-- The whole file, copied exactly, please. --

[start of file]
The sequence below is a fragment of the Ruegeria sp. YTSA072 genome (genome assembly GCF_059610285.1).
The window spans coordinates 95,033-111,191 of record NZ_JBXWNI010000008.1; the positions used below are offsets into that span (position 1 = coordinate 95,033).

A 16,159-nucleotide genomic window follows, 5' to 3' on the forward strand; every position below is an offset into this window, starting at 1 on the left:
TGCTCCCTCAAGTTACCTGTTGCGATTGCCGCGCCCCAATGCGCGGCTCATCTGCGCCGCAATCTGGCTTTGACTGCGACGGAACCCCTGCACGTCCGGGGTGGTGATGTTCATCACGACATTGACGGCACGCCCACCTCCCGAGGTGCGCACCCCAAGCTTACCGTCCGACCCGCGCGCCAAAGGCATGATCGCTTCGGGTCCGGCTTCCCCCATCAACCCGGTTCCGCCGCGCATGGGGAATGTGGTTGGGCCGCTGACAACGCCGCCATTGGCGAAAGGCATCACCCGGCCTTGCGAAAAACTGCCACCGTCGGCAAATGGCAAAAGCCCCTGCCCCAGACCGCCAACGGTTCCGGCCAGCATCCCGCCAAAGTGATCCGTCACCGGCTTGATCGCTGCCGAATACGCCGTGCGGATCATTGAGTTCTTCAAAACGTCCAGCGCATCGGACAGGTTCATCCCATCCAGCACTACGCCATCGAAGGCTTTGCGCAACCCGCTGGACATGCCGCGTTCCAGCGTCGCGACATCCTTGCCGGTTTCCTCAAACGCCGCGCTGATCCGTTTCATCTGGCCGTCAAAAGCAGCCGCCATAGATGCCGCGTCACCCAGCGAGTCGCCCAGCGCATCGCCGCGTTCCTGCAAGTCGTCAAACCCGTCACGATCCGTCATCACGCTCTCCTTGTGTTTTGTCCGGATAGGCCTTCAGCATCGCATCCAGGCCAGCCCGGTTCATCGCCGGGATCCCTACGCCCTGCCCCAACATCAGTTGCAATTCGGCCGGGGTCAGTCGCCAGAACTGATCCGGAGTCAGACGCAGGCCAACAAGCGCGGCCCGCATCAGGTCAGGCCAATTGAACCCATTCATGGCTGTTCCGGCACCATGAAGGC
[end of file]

The sequence below is a fragment of the Ruegeria sp. YTSA072 genome (genome assembly GCF_059610285.1).
The window spans coordinates 95,033-111,191 of record NZ_JBXWNI010000008.1; the positions used below are offsets into that span (position 1 = coordinate 95,033).

A 16,159-nucleotide genomic window follows, 5' to 3' on the forward strand; every position below is an offset into this window, starting at 1 on the left:
TGCTCCCTCAAGTTACCTGTTGCGATTGCCGCGCCCCAATGCGCGGCTCATCTGCGCCGCAATCTGGCTTTGACTGCGACGGAACCCCTGCACGTCCGGGGTGGTGATGTTCATCACGACATTGACGGCACGCCCACCTCCCGAGGTGCGCACCCCAAGCTTACCGTCCGACCCGCGCGCCAAAGGCATGATCGCTTCGGGTCCGGCTTCCCCCATCAACCCGGTTCCGCCGCGCATGGGGAATGTGGTTGGGCCGCTGACAACGCCGCCATTGGCGAAAGGCATCACCCGGCCTTGCGAAAAACTGCCACCGTCGGCAAATGGCAAAAGCCCCTGCCCCAGACCGCCAACGGTTCCGGCCAGCATCCCGCCAAAGTGATCCGTCACCGGCTTGATCGCTGCCGAATACGCCGTGCGGATCATTGAGTTCTTCAAAACGTCCAGCGCATCGGACAGGTTCATCCCATCCAGCACTACGCCATCGAAGGCTTTGCGCAACCCGCTGGACATGCCGCGTTCCAGCGTCGCGACATCCTTGCCGGTTTCCTCAAACGCCGCGCTGATCCGTTTCATCTGGCCGTCAAAAGCAGCCGCCATAGATGCCGCGTCACCCAGCGAGTCGCCCAGCGCATCGCCGCGTTCCTGCAAGTCGTCAAACCCGTCACGATCCGTCATCACGCTCTCCTTGTGTTTTGTCCGGATAGGCCTTCAGCATCGCATCCAGGCCAGCCCGGTTCATCGCCGGGATCCCTACGCCCTGCCCCAACATCAGTTGCAATTCGGCCGGGGTCAGTCGCCAGAACTGATCCGGAGTCAGACGCAGGCCAACAAGCGCGGCCCGCATCAGGTCAGGCCAATTGAACCCATTCATGGCTGTTCCGGCACCATGAAGGC